Together in Perfect Felicity Excerpt + Giveaway

Together in Perfect Felicity Excerpt + Giveaway


“Happiness in marriage is entirely a matter of chance.”

“Do anything rather than marry without affection.”

I love both of these quotes from Jane Austen’s Pride and Prejudice. So much so, that I cited both in the opening pages of my new release, Together in Perfect Felicity. Last month, I shared an excerpt from the first chapter of the story. Today, in celebration of the story’s recent release, I’m delighted to share another chapter. Happy reading!

Chapter 3

Her Next Recollection

The lady of the manor house threw open the door of her older daughters’ room and poked her head inside. “You girls must hurry, or we shall arrive at the assembly after all the best gentlemen in the Netherfield party are taken. I can assure you my sister Phillips and her daughter will not be late. Even though Phoebe is not so pretty as you, Jane, and she is not so lively as Lydia, she is pretty enough, and she is certainly lively enough, and I cannot bear the thought of her outshining either of my girls.”

A woman of mean understanding, little information, and uncertain temper, when Mrs. Bennet was discontented, she fancied herself nervous. The business of her life was to get her daughters married. How unfair it was to her to have been saddled with five girls when her sister had been burdened with only one. Her sole consolation was her belief that being the prettier of the two Gardiner girls had garnered her such a fate. Marrying off one daughter was nothing at all in comparison with her own onerous job. Mrs. Bennet would not sit idly by and watch her niece secure a husband before one of her own girls reached the altar.

“We shall come down directly, Mama,” Elizabeth called out to her mother, who was by then on her way to her younger daughters’ room to hurry them along as well. Elizabeth paused for a moment and admired her sister Jane’s reflection in the mirror. “How lovely you are, dearest Jane. I dare say neither Phoebe or Charlotte, nor I, stand a chance of garnering the attention of a single gentleman in attendance at the Meryton assembly this evening.”

Jane smiled. “Pray, Lizzy, you are not giving any serious thought to taking part in our cousin’s challenge.”

“Perhaps not at first, but having caught a glimpse of our new neighbor, I can think of far less diverting ways to pass this evening.”

At Mrs. Bennet’s adamant insistence, Mr. Bennet had been among the first in their neighborhood to call on Mr. Bingley to welcome the young man to his new home. Bingley, subsequently, had returned Mr. Bennet’s kindness by calling on him at Longbourn. His visit met with Mrs. Bennet’s utter delight, for she contended the young man had entertained hopes of being admitted to a sight of her daughters, whose beauty was so renowned in that part of the country, he surely had heard as much. Alas, he saw only the father. The ladies were somewhat more fortunate, for they had the advantage of ascertaining from an upper window that he was a handsome young man who wore a blue coat and rode a black horse.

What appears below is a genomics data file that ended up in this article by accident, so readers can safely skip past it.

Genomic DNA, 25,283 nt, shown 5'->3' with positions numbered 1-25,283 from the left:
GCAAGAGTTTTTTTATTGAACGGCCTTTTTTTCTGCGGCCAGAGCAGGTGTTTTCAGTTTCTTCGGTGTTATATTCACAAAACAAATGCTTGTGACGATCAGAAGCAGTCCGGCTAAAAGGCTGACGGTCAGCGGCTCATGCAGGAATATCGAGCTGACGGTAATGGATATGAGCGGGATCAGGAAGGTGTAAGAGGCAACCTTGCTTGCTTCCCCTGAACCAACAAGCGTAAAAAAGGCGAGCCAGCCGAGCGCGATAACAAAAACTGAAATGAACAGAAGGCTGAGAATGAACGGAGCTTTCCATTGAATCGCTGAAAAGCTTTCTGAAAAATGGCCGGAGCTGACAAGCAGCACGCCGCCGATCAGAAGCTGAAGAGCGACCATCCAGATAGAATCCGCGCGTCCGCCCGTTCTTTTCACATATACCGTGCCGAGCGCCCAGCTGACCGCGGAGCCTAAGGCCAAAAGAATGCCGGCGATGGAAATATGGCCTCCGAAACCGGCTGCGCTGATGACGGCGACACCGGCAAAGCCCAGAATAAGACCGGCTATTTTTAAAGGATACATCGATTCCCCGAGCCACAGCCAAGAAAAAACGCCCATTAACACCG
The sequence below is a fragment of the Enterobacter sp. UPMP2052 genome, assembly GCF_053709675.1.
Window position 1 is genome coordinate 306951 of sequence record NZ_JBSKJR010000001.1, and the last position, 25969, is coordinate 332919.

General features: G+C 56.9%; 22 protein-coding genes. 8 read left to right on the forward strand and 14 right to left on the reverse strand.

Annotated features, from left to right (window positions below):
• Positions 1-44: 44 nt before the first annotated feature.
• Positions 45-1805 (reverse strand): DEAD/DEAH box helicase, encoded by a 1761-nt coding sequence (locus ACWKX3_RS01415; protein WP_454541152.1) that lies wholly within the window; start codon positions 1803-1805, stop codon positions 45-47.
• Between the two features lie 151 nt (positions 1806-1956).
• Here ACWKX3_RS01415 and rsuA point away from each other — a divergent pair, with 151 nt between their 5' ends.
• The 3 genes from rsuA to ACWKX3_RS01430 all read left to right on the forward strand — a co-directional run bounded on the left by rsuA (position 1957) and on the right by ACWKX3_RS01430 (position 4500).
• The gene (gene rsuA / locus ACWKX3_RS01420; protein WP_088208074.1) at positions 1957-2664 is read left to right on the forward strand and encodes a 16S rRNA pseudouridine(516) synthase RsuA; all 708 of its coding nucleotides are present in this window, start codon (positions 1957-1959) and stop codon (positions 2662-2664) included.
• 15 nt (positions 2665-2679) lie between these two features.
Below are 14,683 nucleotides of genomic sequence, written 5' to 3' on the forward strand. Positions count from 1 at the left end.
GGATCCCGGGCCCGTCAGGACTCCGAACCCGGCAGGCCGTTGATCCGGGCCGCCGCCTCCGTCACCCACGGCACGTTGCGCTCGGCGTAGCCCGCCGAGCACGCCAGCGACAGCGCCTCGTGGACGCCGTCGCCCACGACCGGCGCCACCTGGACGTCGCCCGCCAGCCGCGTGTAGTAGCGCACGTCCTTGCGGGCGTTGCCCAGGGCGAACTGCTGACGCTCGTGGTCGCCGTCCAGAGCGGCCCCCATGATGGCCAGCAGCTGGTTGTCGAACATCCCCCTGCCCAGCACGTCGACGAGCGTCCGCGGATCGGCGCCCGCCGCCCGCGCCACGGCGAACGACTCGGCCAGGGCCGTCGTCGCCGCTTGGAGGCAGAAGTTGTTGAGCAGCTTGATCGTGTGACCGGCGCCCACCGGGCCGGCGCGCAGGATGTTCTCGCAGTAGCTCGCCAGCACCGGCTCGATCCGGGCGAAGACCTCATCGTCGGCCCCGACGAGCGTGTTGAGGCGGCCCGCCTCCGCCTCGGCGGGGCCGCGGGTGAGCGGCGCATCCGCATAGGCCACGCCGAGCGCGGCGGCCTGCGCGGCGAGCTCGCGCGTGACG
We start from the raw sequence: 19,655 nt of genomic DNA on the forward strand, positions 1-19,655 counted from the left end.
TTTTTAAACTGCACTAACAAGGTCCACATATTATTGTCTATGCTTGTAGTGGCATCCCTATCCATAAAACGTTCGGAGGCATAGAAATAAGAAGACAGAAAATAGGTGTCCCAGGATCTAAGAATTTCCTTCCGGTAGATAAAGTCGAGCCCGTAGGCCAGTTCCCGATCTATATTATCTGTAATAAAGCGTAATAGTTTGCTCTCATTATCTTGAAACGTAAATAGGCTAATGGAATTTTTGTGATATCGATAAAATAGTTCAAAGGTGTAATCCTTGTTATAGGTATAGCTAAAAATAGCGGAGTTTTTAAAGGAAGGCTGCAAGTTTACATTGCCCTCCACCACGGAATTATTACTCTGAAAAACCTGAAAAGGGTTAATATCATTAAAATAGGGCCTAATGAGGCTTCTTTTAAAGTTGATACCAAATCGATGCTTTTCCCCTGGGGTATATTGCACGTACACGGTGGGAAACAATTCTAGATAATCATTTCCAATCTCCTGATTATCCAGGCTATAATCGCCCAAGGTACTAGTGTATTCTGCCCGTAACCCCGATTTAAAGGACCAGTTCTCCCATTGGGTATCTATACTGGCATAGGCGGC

“You sound just like Phoebe,” Jane said.

“Now, Jane, surely you cannot deny that the prospect of meeting Mr. Bingley does not intrigue you.”

“I am certain he is very agreeable, and I certainly welcome the chance to meet new people.”

“As it is all but confirmed that upon his most recent return from town, he brought twelve ladies and seven gentlemen with him, you shall have plenty of opportunities.”

Jane tilted her head ever so slightly. “The last I heard, his party consisted of only six people from London—his five sisters and a cousin.”

“Then let us pray his cousin is also a single young man in want of a wife,” said Elizabeth as she went to the bed and retrieved a lovely shawl. “And lest I forget—a handsome one at that. Handsome and exceedingly wealthy.”

“Oh, Lizzy, you are incorrigible.”

* * *

The women of Longbourn arrived at the assembly room just in time to command an advantageous view for the entrance of the Netherfield party. What a stunning entry indeed. So much so that any disappointment over the actual size of the party, which consisted of Mr. Bingley, his two sisters, the husband of the eldest, and another young man, was of little consequence.

Mr. Bingley was good-looking and gentlemanlike; he had a pleasant countenance, and easy, unaffected manners. His sisters were fine women, with an air of decided fashion. His brother-in-law, Mr. Hurst, merely looked the gentleman; but his friend Mr. Darcy soon drew the attention of the room by his fine, tall person, handsome features and noble mien.

What a fine figure of a man.